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An energy incentive is drifting in the wind

| Written by John Farrell | No Comments | Updated on May 1, 2008 The content that follows was originally published on the Institute for Local Self-Reliance website at http://www.ilsr.org/an-energy-incentive-is-drifting-in-the-wind/

An energy incentive is drifting in the wind

Federal tax law discourages individual investment and local ownership of turbines.

By John Farrell, originally published in the Minneapolis Star Tribune, May 1, 2008


A wind turbine can power up to 600 homes, but 600 homeowners can’t get together to own a wind turbine. Why? Because federal law makes local ownership virtually impossible.

Here’s how. The federal wind tax credit of 2 cents per kilowatt-hour can be taken only against taxes on passive income. Passive income does not include wages or salary; it only counts income from investments or real estate. Most Americans do not have any passive income. Those who do have very little. Thus wind turbines are financed by a handful of firms that attract investments from a few hundred or a few thousand wealthy individuals who can use the tax incentives.

The federal wind-energy incentives — up for renewal this year — discriminate against local ownership and favor absentee ownership. They also severely restrict the number of investors who can finance wind-energy generators.

Changing the incentives would pave the way for rural Americans to own wind turbines and for the economic benefits of wind energy to truly accrue to the host community’s advantage. It would reward self-reliance. And it would level the playing field for average citizens.

A few stalwart entrepreneurs, mostly in Minnesota, have tried to use the current tax code to create locally owned wind projects. But the process is frightfully cumbersome. A wind farm is developed as a partnership between local landowners and an equity investment firm. The firm retains full ownership of the project, the tax incentives and most of the revenue flows for at least the first 10 years. The local partners become true owners only after 10, 14 or even 20 years. The local owners stand to make out well, assuming the turbines continue spinning after that long — there’s little data on the longevity of modern wind turbines. But the process is costly, with several middlemen taking a cut and all of the federal incentives flowing out of the local community.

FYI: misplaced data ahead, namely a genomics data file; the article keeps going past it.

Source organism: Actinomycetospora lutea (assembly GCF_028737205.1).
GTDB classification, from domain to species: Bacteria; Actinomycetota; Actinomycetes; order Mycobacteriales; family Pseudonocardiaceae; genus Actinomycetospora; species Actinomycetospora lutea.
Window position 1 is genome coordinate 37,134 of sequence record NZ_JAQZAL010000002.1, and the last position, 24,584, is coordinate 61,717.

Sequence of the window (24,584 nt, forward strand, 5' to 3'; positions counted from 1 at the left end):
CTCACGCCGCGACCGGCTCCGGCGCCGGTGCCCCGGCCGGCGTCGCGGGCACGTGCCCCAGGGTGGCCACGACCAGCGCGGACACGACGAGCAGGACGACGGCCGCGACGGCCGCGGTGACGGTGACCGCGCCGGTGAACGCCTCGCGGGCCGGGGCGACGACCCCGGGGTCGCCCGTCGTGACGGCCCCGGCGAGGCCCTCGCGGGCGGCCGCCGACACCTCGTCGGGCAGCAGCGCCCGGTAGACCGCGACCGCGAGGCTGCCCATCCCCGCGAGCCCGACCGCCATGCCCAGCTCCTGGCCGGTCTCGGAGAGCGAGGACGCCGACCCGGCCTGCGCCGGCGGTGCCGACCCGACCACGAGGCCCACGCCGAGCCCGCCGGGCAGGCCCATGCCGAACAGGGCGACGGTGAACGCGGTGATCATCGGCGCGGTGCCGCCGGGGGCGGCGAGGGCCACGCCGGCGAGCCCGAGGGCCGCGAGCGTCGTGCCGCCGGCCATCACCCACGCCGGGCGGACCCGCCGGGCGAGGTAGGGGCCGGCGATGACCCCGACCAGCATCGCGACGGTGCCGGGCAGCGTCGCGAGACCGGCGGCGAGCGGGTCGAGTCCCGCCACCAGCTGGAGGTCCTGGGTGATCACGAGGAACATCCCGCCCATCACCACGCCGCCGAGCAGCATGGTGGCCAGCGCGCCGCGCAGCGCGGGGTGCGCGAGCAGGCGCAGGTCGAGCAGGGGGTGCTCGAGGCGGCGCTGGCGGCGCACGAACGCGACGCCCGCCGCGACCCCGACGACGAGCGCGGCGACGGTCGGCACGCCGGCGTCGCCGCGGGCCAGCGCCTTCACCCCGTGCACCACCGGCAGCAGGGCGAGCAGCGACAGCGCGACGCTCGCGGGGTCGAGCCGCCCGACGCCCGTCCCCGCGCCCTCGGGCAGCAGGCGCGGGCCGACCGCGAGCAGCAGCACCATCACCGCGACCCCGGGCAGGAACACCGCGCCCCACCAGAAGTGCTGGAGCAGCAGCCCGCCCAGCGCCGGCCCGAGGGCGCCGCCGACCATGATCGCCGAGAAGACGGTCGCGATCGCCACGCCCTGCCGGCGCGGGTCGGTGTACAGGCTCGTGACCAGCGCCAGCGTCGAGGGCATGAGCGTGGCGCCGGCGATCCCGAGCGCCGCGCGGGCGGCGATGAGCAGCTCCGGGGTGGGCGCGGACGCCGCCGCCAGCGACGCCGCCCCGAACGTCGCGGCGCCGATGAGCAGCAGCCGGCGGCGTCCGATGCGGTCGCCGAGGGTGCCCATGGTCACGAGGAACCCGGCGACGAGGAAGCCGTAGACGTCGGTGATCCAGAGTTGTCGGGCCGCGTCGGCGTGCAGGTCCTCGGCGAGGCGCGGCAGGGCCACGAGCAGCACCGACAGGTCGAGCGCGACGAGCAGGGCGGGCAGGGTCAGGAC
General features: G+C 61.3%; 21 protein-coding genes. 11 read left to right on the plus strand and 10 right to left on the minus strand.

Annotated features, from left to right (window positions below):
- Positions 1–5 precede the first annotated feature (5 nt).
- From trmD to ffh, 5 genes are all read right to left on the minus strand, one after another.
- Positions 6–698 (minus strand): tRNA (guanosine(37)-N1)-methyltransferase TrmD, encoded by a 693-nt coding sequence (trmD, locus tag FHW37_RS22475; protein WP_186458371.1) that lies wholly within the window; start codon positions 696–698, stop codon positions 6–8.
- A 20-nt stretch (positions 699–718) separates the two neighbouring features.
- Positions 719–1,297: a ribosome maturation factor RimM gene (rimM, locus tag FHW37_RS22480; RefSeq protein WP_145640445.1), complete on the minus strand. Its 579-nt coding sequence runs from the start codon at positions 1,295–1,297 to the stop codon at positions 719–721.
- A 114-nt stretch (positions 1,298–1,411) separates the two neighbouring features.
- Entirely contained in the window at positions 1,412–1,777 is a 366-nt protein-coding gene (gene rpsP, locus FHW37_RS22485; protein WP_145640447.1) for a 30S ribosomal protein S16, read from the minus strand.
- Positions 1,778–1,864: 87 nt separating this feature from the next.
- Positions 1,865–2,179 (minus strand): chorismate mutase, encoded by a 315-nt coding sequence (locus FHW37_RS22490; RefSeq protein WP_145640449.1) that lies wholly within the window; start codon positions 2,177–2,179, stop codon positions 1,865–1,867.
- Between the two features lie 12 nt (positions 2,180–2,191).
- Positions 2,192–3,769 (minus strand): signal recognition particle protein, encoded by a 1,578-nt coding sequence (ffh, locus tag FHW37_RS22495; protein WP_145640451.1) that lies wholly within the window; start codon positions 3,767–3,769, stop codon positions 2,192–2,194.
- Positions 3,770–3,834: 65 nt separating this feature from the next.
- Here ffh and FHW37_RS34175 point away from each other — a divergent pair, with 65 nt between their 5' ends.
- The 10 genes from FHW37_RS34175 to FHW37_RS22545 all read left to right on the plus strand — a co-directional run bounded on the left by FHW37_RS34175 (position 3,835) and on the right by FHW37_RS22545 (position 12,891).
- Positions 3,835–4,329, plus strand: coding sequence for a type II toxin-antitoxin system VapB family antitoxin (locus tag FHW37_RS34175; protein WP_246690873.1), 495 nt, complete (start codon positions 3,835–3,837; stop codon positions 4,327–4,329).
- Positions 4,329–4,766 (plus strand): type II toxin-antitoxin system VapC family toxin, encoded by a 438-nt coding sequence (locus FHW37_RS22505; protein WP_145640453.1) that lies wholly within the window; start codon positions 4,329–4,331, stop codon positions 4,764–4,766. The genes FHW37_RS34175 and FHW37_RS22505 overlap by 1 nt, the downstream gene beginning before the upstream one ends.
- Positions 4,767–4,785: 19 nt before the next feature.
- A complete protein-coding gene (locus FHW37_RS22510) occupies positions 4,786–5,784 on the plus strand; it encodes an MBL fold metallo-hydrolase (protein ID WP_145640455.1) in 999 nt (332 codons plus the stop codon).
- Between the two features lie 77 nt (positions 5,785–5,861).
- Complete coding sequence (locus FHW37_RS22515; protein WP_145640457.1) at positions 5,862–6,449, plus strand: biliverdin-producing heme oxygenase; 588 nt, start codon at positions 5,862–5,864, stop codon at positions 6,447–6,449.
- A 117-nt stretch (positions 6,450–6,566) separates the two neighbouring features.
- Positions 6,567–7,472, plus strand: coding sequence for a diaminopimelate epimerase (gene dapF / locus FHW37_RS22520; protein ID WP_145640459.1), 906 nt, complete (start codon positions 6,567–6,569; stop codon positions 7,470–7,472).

One solution has been offered at the federal level by U.S. Rep. Tim Walz, D-Minn. His bill would allow up to $40,000 of the tax credits to be taken against any income taxes, not just taxes on passive income. This would allow as many as 1.5 million households to become investors in Minnesota and tens of millions more nationwide.

Think how much faster America can achieve energy security if it can add millions more investors to the renewable-energy market. Think how much better investment can be if these locally owned projects are returning significant dividends to their rural communities.

Energy independence shouldn’t be limited to avoiding oil or gas from the Middle East. It should also mean individuals and communities becoming energy producers. Community-based energy projects create a preference for clean energy, since the owners live next to the power plant. Locally owned energy projects double the return on our investments in wind energy and, more importantly, mean paying ourselves for our own power.


John Farrell is a researcher with the Minneapolis- and Washington, D.C.-based Institute for Local Self-Reliance and is the author of the recent policy brief “Broadening Wind Energy Ownership by Changing Federal Incentives

About ILSR: The Institute for Local Self-Reliance is a nonprofit organization founded in 1974 to advance sustainable, equitable, and community-centered economic development through research and educational activities and technical assistance. More at http://www.ilsr.org

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About John Farrell

John Farrell directs the Energy Self-Reliant States and Communities program at the Institute for Local Self-Reliance and he focuses on energy policy developments that best expand the benefits of local ownership and dispersed generation of renewable energy. More

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